This week I popped down to the Feed Your Mind festival at Kings College London to listen to neurologist Dr Sandrine Thuret give a lecture on diet and brain health, with a focus on two areas of research – omega 3 and calorie restriction / fasting. Here’s a summary of what I heard…
These are the familiar long chain fats that can’t made by the body and so must come from our diet.
In particular, it’s the very long chain EPA (eicosapentaenoic acid) and DHA (docosahexaenoic acid) fatty acids which are beneficial for mental health. Low intakes of omega 3 are associated with cognitive decline in the elderly – but around 400mg / day of EPA or DHA is associated with a fourfold reduction in risk.
Interestingly, research also shows that EPA at one gram a day is as effective as prozac in controlling depressive symptoms. Add both together, and patients experience better symptom improvement than using either therapy along.
Omega 3 fats also encourage new stem cell generation in the brain, and protect against the negative effects of increased cortisol (as a result of stress).
So how much omega 3 is needed for mental wellbeing? Based on research presented, around one gram a day – that’s around 85 grams of oily fish a day, or an equivalent amount in supplement form.
Unfortunately the short chain omega 3 oils in seeds and walnuts aren’t as beneficial (at least for mental health) as the body can’t easily convert them to the longer chain EPA and DHA.
Disclaimer: the studies on intermittent fasting, calorie restriction and brain health are mostly in animal models. That said, there are some promising indications in humans. In one 2012 study, three months of 30% calorie restriction improved memory scores in older adults.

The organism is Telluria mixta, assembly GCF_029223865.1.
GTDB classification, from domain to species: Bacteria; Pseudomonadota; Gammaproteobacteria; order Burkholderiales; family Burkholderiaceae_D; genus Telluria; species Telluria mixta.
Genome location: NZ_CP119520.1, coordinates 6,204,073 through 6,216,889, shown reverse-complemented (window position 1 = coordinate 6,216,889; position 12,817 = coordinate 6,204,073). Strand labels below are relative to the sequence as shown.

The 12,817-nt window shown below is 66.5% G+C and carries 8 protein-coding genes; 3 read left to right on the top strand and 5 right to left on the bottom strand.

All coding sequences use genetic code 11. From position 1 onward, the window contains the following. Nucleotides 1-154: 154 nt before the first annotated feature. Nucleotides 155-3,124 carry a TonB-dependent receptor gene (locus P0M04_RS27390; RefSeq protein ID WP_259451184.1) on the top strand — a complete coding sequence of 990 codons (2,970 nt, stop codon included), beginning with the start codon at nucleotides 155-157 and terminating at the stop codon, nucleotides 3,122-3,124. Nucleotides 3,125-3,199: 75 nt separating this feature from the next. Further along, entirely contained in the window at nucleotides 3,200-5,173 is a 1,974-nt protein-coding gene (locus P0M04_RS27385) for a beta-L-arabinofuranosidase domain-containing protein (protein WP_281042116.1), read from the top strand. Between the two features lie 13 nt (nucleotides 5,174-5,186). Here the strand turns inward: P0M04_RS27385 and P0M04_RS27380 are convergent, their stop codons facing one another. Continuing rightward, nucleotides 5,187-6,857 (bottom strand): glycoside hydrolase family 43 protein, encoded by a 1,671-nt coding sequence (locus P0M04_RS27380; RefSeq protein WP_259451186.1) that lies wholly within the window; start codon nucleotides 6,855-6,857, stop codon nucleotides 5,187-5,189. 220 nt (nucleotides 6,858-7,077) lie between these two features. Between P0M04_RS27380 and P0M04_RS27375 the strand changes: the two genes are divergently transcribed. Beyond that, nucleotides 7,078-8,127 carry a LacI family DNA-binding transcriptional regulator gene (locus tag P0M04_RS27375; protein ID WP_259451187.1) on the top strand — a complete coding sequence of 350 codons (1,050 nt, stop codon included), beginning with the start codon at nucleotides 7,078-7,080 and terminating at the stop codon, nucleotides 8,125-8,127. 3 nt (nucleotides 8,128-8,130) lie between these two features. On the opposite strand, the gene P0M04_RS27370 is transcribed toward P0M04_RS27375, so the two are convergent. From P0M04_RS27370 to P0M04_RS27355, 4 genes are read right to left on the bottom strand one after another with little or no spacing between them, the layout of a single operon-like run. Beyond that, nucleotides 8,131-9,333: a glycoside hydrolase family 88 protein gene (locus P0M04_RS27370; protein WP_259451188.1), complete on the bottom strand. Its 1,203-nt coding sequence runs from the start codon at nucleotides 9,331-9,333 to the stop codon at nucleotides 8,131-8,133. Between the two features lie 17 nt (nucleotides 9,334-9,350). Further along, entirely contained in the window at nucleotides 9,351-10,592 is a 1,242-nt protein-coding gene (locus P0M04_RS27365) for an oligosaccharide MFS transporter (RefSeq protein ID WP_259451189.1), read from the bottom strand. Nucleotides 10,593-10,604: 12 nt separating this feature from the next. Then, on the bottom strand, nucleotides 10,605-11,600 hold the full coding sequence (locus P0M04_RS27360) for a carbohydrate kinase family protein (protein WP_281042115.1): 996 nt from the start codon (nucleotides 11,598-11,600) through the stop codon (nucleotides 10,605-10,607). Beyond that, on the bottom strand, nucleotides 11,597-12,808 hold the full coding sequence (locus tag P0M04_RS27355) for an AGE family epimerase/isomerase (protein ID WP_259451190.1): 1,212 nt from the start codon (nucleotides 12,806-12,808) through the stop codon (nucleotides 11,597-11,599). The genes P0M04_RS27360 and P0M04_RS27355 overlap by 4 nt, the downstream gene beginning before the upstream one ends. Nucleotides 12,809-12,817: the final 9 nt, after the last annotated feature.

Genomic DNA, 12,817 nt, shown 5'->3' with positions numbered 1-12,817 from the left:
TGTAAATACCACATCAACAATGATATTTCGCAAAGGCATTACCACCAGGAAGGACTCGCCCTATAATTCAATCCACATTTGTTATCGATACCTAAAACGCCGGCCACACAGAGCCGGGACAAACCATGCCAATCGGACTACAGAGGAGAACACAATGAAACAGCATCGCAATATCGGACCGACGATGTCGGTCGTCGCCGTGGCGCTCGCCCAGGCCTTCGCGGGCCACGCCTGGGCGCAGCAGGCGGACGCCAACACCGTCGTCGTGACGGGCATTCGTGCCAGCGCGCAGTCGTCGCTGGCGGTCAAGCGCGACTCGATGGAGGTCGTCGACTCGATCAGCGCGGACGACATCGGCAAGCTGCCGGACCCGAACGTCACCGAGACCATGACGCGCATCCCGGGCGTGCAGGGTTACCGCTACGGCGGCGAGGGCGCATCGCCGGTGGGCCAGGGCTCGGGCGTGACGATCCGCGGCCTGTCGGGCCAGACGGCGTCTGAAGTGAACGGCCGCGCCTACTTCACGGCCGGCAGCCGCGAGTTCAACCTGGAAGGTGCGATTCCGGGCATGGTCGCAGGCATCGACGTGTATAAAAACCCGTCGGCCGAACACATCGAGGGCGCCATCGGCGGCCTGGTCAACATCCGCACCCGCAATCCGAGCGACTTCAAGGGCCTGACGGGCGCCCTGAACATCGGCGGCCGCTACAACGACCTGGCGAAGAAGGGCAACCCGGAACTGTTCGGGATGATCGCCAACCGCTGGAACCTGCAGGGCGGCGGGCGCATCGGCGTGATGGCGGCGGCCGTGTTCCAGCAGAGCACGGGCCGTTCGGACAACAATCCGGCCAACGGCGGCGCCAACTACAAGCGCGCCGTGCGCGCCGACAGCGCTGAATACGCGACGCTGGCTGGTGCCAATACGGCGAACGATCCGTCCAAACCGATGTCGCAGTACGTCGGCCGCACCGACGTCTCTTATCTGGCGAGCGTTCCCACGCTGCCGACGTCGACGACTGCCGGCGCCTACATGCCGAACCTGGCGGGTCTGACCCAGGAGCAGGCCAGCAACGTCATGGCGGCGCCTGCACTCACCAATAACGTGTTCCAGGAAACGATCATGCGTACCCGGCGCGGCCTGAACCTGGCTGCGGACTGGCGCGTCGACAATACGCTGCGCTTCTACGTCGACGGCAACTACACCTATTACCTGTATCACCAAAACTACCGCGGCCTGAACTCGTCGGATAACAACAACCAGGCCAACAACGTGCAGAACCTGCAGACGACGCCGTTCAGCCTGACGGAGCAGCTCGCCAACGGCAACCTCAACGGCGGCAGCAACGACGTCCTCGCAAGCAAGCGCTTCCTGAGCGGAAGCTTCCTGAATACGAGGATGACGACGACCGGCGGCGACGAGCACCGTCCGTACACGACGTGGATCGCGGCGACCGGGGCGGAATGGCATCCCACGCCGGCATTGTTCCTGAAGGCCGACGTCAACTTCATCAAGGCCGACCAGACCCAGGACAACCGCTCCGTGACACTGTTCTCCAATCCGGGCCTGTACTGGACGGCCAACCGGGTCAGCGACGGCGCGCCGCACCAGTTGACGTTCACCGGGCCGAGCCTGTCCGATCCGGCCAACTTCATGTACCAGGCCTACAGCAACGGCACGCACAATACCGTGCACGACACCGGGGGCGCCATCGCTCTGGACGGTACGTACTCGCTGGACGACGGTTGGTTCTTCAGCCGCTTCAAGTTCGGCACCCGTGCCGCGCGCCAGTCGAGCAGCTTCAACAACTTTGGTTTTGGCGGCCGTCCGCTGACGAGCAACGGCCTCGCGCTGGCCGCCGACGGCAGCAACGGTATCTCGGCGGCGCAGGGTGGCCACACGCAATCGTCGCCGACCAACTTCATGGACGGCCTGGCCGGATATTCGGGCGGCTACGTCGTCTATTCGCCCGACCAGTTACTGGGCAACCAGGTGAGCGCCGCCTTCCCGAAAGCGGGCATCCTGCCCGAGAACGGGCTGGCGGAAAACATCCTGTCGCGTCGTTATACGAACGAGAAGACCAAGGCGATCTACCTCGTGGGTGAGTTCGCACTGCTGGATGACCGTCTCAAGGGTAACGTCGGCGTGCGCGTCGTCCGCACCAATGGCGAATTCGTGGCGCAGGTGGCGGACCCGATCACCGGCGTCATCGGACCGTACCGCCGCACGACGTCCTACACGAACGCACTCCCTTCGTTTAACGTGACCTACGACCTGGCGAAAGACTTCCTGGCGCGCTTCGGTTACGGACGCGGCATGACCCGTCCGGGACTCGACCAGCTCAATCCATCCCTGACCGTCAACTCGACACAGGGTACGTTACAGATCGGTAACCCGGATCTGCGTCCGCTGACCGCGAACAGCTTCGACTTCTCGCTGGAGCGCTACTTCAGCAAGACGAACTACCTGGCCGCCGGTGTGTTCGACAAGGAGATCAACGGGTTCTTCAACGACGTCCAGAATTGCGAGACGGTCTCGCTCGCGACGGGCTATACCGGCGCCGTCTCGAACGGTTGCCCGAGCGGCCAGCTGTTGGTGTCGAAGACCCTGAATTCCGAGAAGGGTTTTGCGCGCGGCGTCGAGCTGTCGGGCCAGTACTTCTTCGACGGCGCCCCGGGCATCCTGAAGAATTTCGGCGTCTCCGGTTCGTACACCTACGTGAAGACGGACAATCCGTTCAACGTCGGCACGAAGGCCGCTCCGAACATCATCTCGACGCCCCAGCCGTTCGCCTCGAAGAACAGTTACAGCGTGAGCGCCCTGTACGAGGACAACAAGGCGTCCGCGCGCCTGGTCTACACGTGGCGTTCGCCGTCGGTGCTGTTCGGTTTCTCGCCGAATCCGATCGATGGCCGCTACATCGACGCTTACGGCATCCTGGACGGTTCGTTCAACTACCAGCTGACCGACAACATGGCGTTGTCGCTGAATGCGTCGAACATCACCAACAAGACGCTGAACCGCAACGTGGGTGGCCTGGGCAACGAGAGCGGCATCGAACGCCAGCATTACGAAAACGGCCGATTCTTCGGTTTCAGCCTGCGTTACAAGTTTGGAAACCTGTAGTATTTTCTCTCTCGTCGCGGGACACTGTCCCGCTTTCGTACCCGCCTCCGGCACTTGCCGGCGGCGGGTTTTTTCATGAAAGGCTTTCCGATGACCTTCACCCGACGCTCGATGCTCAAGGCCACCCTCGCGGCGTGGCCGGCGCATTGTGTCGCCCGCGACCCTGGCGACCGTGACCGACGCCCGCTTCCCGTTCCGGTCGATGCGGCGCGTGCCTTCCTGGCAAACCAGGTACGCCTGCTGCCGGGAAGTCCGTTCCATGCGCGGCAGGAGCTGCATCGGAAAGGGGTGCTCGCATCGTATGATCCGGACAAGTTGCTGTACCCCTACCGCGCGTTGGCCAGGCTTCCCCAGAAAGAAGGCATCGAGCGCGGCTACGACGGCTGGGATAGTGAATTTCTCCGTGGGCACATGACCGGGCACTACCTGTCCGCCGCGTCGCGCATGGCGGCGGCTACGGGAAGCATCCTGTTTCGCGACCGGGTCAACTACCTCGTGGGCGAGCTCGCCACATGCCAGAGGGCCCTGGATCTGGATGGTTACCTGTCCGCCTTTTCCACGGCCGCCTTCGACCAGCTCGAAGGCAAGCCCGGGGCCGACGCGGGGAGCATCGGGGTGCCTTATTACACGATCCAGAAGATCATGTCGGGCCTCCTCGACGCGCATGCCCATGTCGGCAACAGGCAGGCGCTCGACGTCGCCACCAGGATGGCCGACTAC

Animal models also show that biomarkers for Alzheimers disease improve with calorie restriction. Mice who have mental defects show improved survival and less decline in mental capacity when undergoing intermittent fasting.
But why is calorie restriction helpful? Dr Thuret’s research shows that it increases the generation of new neural pathways and brain cells Granted there’s much more work to be done, but it was interesting to hear that the results are convincing enough for Dr Thuret and her co-workers to practice intermittent fasting.
So omega 3 and intermittent fasting appear to be beneficial. But what else and how much?
- flavanoids – blueberries, tea and cocoa in particular. 100-800mg used in human studies…that’s equivalent to around 40grams of very dark chocolate or 1-3 cups of tea a day. Cocoa can boost blood flow to the brain and has been found to improve memory scores and cognitive function in older adults.
- curcumin (active component of turmeric) – active levels achieved with one dish per day made with turmeric
- zinc (red meat / oysters / liver / nuts) – effective quantities in 1 oyster / 100g beef / 8 tbsp wheat germ
- caffeine – small amounts are beneficial up to around 100mg e.g. one espresso
- foods with crunch (neurotrophic factors appear to be decreased with a soft diet / less mastication)
The bottom line? Enjoy more fish, plenty of berries and tea. Cook with spices, say yes to a coffee and a few squares of dark chocolate.
If you can’t get enough omega 3 in your diet, consider a supplement. Consider the occasional fast, and take time out to relax – psychological stress puts the brakes on neurogenesis.